Bank stocks cash in on Fed's rate stance
BANKING stocks leapt back into favour among investors here, as the local market surged on the United States Federal Reserve's dovish stance on interest rates.
DBS Group Holdings, United Overseas Bank and OCBC led the 24 gainers on the 30-stock benchmark Straits Times Index (STI) yesterday.
The STI shot up 35.96 points or 1.26 per cent to its highest level since Dec 31 at 2,880.17, in line with a regional rally after the Fed held rates steady and said it would make only two rate rises this year.
DBS soared 37 cents or 2.41 per cent to $15.74, UOB jumped 41 cents or 2.18 per cent to $19.23, and OCBC gained 14 cents or 1.56 per cent to $9.09.
While a delayed Fed hike means banks will not get an interest margin boost, the local trio will always benefit from improved confidence, KGI Fraser Securities analyst He Yuxuan told The Straits Times.
"The positive sentiment is boosting blue chips across the board, and banks are not going to miss that lift. But at their core, the banks are also safe plays. Their price to book ratios are currently still around one, compared with the 1.3 to 1.4 range at the end of last year, so their prices still have some upside. Their dividend yields also remain attractive."
On the commodities front, hope for a coordinated freeze on oil output is mounting as major producers agreed this week to discuss the issue in Qatar next month. Brent futures have since recovered slightly to above US$40 per barrel.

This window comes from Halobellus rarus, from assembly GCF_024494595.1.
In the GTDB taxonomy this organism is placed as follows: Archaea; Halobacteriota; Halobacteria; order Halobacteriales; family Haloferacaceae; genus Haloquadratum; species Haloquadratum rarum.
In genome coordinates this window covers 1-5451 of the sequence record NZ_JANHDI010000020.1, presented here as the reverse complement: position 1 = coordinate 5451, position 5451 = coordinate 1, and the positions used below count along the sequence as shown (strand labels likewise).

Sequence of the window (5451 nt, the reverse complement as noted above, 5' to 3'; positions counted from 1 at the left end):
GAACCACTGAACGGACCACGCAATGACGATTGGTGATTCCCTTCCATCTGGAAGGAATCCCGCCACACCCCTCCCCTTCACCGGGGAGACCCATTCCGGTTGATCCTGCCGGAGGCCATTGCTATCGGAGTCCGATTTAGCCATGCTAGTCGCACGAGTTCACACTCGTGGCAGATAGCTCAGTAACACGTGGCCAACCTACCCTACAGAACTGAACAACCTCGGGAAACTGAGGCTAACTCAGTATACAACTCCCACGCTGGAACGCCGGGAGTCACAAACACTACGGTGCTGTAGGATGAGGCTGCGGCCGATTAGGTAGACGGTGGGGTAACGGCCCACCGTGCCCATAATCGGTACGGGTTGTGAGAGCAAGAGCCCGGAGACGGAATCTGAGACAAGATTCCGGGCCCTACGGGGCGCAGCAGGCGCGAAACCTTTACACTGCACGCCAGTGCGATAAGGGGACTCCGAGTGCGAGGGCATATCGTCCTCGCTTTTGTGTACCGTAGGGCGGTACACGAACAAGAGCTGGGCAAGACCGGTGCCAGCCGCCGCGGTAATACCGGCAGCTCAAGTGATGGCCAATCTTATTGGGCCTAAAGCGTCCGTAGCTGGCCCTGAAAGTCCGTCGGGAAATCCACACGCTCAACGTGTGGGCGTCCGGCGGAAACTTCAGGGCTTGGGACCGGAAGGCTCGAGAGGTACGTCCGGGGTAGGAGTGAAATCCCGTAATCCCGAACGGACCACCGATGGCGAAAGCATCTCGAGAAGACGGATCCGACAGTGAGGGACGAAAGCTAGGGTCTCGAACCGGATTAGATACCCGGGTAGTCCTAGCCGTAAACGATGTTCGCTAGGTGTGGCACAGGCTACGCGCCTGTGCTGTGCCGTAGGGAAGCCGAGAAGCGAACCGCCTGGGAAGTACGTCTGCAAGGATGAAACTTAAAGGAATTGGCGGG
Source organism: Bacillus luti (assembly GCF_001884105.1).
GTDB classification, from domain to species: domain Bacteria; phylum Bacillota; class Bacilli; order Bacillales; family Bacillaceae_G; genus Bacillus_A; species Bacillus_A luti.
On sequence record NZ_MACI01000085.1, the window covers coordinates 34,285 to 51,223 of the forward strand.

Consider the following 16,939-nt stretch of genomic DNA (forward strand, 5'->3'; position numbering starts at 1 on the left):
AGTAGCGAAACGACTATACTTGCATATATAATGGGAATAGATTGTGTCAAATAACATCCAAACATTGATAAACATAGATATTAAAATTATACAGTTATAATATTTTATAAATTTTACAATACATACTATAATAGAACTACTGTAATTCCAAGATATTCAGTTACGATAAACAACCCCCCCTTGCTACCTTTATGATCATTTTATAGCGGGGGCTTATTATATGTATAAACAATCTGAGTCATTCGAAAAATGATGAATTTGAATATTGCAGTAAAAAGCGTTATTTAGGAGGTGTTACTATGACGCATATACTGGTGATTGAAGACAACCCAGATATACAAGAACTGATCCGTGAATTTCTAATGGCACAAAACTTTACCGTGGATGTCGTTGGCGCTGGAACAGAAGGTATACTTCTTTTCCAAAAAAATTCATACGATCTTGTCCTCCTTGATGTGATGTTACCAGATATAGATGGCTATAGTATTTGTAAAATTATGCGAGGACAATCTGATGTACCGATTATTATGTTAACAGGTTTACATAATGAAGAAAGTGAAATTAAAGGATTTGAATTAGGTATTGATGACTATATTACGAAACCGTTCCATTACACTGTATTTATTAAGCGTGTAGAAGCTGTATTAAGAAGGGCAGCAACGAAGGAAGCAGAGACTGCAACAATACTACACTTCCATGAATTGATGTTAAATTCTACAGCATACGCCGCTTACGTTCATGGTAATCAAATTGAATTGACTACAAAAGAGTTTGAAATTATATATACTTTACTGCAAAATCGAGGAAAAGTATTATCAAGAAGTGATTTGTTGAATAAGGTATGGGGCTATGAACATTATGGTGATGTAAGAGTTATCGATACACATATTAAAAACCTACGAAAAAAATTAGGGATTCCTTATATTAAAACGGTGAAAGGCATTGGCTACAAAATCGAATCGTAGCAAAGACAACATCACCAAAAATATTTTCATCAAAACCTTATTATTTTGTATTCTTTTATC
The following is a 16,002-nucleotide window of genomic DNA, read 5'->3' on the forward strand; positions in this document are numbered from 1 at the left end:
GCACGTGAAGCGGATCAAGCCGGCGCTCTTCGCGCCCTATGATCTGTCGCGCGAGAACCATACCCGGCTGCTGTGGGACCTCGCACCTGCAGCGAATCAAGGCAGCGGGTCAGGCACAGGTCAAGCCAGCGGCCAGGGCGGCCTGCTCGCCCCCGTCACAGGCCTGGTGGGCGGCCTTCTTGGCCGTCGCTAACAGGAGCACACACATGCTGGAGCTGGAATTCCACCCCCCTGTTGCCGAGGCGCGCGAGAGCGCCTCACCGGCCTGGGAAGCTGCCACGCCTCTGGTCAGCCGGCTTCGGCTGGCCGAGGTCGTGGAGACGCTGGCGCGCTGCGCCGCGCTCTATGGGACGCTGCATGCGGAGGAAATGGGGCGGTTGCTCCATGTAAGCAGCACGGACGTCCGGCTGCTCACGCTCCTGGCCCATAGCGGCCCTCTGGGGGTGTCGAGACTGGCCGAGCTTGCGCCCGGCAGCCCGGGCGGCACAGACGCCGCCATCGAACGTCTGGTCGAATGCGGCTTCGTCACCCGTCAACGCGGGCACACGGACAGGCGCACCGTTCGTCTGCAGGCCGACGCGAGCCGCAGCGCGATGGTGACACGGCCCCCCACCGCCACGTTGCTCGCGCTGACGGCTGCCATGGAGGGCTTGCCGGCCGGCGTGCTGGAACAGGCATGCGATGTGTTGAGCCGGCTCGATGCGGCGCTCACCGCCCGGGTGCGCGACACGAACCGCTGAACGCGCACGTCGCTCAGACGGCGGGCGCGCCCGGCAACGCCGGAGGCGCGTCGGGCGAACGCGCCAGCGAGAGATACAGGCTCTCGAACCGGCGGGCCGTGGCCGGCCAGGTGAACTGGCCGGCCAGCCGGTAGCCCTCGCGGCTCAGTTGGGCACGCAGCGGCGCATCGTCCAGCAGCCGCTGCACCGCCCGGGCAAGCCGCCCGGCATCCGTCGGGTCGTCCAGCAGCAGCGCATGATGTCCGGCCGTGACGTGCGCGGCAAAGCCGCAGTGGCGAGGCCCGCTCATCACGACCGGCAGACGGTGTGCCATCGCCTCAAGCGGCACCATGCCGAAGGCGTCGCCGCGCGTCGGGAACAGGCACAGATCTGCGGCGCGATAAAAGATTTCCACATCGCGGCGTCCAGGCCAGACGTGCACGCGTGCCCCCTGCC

Sembcorp Industries surged 10 cents or 3.28 per cent to $3.15 while Sembcorp Marine gained 4.5 cents or 2.68 per cent to $1.725. Keppel Corp closed 10 cents or 1.67 per cent higher at $6.08.
Only four blue chip stocks fell, with Thai Beverage dropping one cent or 1.34 per cent to 73.5 cents.
Local shares still have some spring in their heels, remisier Alvin Yong believes.
"For now, I haven't seen my clients rushing back to buy, but I think the index has a chance to touch 3,000 by the end of June, even though it won't be a straight line recovery.
Investors searching for stocks to leverage on that rebound can look for companies with a low debt gearing and positive cash-flow while trading at below book value,'' he said, citing PEC as an example.
Other small-cap plays such as Innovalues, Memtech International and Sheng Siong Group are also sound choices, CIMB analyst William Tng said in a note yesterday, giving all three a buy call.
Innovalues, which makes precision machine parts, closed up 0.5 cent or 0.63 per cent at 79.5 cents, while Memtech International, a manufacturer serving the mobile phone and automotive industries, put on 1.5 cents or 2.38 per cent to 64.5 cents.
Supermarket operator Sheng Siong was up 0.5 cent or 0.59 per cent to 85.5 cents.
In other regional markets, the Fed rally pushed Shanghai up by 1.2 per cent while Hong Kong gained 1.22 per cent.
Kuala Lumpur rose 0.58 per cent and Sydney closed up 0.96 per cent.
Only Tokyo ended the day in red ink, off 0.22 per cent.